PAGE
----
I’m getting ready to write this recipe for you, but suddenly I’m in a panic because I don’t know what makes French Onion Dip French. I get my onions from America and I don’t do anything Frenchy to them. Am I somehow supposed to Frenchify my onions? If so, what does that look like? My once super simple recipe has now become completely stressful.
I therefore decided to do some research on the matter since I have plenty of time to waste, but mostly because I don’t want to steer you wrong with a recipe. The first thing I came across online was a packet of Simple Organics French Onion Dip. Its tagline? “America’s Most Popular Dip.” Well that clears all the questions right up.
I couldn’t let it go, so next I did an online search for “what makes French Onion Dip French?” Because the internet never lets us down, an actual article titled Why Is French Onion Dip called French? came up. It said a few things and some other stuff, but my favorite sentence was this:
“There are now recipes for French onion dip that combine actual caramelized onions with the usual dip ingredients (mayonnaise, sour cream) and other flavorings, but this is not a dip you’d find in France.”
What?? Well, we it appears that in our quest to discover the origin of this dip, we can conclude that this dip is not French at all. The dip has nothing to do with France or French people or French food. French Onion Dip is a made up name, just because it sounded good for marketing purposes. In defense of Lipton, I would concur that French Onion Dip is a better sounding title than White Onion Dip or the obvious, Just Onion Dip. The name French Onion Dip sounds more fun and fancy. Either that or I’ve gotten sucked into the marketing ploy.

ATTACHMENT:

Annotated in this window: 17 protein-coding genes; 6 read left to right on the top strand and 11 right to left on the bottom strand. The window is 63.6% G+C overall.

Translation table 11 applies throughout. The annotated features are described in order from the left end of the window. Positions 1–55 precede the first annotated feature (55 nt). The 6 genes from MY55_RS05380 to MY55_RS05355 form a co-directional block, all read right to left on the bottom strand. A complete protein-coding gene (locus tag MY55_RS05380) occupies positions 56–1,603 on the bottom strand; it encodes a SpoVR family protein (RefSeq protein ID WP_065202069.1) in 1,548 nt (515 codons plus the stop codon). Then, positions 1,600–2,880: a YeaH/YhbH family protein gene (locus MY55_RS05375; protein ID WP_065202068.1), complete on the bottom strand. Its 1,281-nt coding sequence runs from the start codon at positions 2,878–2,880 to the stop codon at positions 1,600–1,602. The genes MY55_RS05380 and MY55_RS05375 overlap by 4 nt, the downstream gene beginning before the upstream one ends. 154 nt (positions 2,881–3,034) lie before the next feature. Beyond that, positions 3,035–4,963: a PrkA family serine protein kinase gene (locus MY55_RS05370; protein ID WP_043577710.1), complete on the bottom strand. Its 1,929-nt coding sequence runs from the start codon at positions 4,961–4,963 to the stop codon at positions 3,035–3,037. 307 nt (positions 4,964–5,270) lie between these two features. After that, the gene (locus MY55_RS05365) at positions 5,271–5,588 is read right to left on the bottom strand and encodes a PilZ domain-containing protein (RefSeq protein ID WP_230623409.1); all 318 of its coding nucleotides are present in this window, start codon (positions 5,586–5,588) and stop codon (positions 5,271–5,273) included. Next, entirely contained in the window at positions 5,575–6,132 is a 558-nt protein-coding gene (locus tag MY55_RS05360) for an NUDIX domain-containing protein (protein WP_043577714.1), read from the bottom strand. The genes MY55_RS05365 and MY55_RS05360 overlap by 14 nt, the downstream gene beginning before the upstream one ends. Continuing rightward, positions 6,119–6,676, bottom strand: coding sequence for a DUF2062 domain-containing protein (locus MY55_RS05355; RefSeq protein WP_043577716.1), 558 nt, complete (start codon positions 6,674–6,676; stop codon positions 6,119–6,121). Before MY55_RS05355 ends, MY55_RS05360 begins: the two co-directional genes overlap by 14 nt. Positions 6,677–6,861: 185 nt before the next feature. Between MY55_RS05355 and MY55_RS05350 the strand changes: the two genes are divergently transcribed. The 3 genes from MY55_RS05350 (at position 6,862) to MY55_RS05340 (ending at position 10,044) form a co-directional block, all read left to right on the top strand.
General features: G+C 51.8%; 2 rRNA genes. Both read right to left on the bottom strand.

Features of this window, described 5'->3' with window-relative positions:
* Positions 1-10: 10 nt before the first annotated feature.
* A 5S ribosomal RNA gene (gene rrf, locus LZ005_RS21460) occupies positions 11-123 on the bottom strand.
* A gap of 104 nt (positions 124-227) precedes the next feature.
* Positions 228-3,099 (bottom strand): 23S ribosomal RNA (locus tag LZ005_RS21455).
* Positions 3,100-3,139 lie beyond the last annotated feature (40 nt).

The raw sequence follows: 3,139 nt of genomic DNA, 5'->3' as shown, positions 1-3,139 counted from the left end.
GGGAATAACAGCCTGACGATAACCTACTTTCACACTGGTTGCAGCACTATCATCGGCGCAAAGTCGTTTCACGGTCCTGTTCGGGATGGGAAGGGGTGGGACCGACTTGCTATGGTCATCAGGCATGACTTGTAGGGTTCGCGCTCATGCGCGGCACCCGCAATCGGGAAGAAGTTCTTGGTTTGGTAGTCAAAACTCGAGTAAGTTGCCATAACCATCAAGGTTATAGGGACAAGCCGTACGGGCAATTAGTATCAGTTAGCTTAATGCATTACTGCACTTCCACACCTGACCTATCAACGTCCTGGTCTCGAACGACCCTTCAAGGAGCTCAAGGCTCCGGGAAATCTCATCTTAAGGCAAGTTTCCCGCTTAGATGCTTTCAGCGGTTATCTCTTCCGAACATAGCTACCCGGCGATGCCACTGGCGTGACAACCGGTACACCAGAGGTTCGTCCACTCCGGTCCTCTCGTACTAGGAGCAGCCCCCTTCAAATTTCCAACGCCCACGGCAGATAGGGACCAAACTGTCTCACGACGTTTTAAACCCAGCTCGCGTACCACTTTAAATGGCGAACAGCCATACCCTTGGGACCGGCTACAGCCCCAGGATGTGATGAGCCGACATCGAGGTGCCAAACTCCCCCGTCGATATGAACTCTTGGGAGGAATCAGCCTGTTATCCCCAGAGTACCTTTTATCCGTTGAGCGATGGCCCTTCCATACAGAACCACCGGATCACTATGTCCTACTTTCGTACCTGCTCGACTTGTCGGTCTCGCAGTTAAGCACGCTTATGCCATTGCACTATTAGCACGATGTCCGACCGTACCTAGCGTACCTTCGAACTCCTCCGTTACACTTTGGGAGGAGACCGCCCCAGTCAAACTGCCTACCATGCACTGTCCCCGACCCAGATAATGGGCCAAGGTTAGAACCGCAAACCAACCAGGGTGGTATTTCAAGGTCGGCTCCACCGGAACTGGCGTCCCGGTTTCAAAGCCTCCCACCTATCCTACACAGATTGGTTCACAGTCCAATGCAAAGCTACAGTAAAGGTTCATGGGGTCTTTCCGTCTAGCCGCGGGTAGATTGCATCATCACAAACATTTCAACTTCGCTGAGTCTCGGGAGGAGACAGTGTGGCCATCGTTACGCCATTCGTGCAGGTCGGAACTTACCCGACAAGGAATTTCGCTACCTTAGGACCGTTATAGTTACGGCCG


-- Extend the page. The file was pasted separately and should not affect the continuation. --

Now that we’ve cleared that up, we can move on with life and learn the recipe.
Homemade French Onion Dip
- 2 cups sour cream
- 3 Tablespoons dried minced onion
- ⅛ teaspoon sea salt
- Stir the ingredients together.
- Chill for at least two hours before serving (or serve right away because who actually follows that instruction?).
- Serve with fresh veggies or potato chips.
You can’t really mess up this recipe, so don’t worry about measuring exactly. Life’s too short to use (and wash) measuring spoons. Feel free to add a touch of garlic powder or black pepper. And about the potato chips mentioned in the recipe? I find the kind with the fewest ingredients and the healthiest oil (usually safflower) and go with it. Potato chips with this dip make a great party food.
It goes without saying that the next item on my agenda was to see why fries are French, or if in fact they actually are at all. Low and behold, fries originated in the U.S. but were called French because they were “served in the French manner.” Huh.
Are you doing something fun for New Year’s Eve? I’ll probably make this dip. Then we can sit around with our friends and talk about the origin of food and where different foods got their names. I’ll be the life of the party.